You’ve never flirted with a woman and had her flirt back? It seems to me that most men have similar standards of beauty, which is reflected or dictated in the media depending on your politics. Women on the other hand seem to be across the board. I knew two women, both attractive, who seems to prefer any guy that paid them attention. One was a model, who actually had pictures in print magazines. I knew another woman, who was turned on by the smell of male sweat. She liked scruffy, unkempt men and she was a head turner.

        There’s a guy at work who women have admitted having sexual fantasies about. The reason, he’s British and they love his accent. I can almost understand that one because I was talking to an Irish woman living in Canada and almost went out to see her because we loved each others accent. That’s probably why we spoke so long. I never knew that Irish women thought the mid west accent was hot.

        I’ve had a lot of female attention when younger. I don’t have that much now, but don’t really miss it. I’ll admit that it largely due to it being attention I didn’t want. Here’s something that hopefully cheers you up. On occasion my mom will call and tell me that she was chatting with a lady at some store she frequents. My mom mentioned to her that I’m single (I’m easy to remember because she’s Asian and I look white so she’s the Asian woman with the white son) and if I’m interested in her, she gave my mom her number. I have no freaking clue what this woman looks like let alone her personality (except the details of her life mom told me), but she’s obviously noticed me and this was within the last year.

        Women rarely walk up to guys and tell them they’re hot. You’ll only find out by talking to her first.

    • OirishM says:

      Well, I would say men are objectified often in terms of their utility – but physically/sexually objectified? I’d KILL to know what that’s like. Maybe this is why women aren’t selling the idea of objectification being bad to men – many of the men would love to experience it themselves, so they’re not going to believe you when you speak of it as this inherently bad thing.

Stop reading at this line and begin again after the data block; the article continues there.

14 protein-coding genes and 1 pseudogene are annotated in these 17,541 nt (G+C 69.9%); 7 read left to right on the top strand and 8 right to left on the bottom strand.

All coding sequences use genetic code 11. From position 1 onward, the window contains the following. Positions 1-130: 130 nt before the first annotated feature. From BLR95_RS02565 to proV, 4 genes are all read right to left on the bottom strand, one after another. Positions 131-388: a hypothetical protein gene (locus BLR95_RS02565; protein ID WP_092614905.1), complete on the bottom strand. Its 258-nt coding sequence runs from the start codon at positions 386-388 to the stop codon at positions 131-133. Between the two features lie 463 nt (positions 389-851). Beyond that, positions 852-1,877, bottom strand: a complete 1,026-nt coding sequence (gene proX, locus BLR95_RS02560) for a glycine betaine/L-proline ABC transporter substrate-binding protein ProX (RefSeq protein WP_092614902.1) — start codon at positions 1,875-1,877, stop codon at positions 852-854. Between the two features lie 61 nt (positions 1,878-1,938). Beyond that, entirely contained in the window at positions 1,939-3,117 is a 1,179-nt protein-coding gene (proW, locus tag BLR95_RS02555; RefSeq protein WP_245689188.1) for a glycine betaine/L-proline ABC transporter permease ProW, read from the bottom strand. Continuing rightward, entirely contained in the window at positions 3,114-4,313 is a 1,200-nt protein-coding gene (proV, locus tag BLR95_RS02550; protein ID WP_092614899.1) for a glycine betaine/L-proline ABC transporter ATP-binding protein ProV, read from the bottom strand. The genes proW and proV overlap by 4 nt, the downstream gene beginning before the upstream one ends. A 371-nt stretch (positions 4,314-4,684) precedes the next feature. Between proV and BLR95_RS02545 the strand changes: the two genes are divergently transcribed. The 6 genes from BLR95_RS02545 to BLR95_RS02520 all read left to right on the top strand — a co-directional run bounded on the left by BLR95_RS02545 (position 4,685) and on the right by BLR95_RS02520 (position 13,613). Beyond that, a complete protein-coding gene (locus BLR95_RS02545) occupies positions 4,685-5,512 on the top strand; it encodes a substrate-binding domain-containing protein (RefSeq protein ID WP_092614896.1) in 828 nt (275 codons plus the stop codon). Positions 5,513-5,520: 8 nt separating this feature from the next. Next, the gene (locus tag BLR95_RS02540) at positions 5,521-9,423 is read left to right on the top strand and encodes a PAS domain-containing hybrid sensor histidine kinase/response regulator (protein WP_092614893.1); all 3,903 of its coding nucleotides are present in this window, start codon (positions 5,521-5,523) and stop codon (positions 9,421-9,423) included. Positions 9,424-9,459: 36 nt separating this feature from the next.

And it isn’t, mind. An excess of appreciation for one quality over another, I could see how that would be a problem. But that doesn’t mean it’s wholly bad that you are appreciated for the quality you’re appreciated for. It seems like a large part of female attraction to men is they have to be doing something (unless you’re superhot) – I’m kinda struggling with that at the moment, currently being not-very-employed and pretty down after realising my degree isn’t going anywhere. I’d love to just be a pretty face and a hot bod and have that be enough at the moment. Instead I just feel useless.

    • Theorema Egregium says:

      Yes, for sure. To know I am desirable and desired for what I am would be such a relief. I would bask in it. It would be glory. As it is I am (like all men) only desirable for what I do, which means that my attractiveness vanished in a heartbeat if I stop maintaining it. This is why there are adolescent “proofs” of manhood, this is why “man-cards” can be revoked, this is why gender theory speaks of performative masculinity. It all fits together.

      I realize that being valued for your very existence comes with drawbacks — all the drawbacks that women experience. I know that if I turned into a woman they would grate my enthusiasm down eventually, until I cursed that state of affairs. But here and now, the drawbacks are not my own experience, today it looks all rosy. Ah, to be objectified for a year! Ah, if there only were a female gaze!

      This is why gender-swapping awareness-building campaigns do not work all that well. On an intellectual level men grasp the idea that being objectified feels bad and therefore should not be done to women, but emotionally it feels like a breath of fresh air.

  9. Alyssa Royse says: